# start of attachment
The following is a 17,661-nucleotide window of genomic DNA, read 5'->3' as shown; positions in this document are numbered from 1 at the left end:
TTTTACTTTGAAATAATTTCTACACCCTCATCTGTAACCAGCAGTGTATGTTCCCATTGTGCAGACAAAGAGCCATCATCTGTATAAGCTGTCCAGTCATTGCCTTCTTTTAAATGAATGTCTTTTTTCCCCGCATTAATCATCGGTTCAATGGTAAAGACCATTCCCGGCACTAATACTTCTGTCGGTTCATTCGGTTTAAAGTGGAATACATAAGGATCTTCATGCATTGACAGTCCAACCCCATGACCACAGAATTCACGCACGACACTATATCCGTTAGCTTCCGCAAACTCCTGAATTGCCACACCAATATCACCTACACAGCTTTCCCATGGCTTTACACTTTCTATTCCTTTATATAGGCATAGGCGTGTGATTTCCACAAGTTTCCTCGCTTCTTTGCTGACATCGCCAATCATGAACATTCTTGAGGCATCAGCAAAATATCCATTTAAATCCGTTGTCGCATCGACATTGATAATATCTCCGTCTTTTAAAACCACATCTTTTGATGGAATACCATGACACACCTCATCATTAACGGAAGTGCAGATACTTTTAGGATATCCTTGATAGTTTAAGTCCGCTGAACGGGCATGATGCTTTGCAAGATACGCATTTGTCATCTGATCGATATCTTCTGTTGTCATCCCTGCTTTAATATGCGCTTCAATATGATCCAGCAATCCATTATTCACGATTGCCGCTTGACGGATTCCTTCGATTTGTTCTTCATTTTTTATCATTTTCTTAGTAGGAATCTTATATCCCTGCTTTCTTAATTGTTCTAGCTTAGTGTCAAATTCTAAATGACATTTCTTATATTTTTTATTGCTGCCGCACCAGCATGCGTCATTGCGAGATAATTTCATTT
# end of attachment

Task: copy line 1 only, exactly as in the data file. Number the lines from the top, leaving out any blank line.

The following is a 17,661-nucleotide window of genomic DNA, read 5'->3' as shown; positions in this document are numbered from 1 at the left end: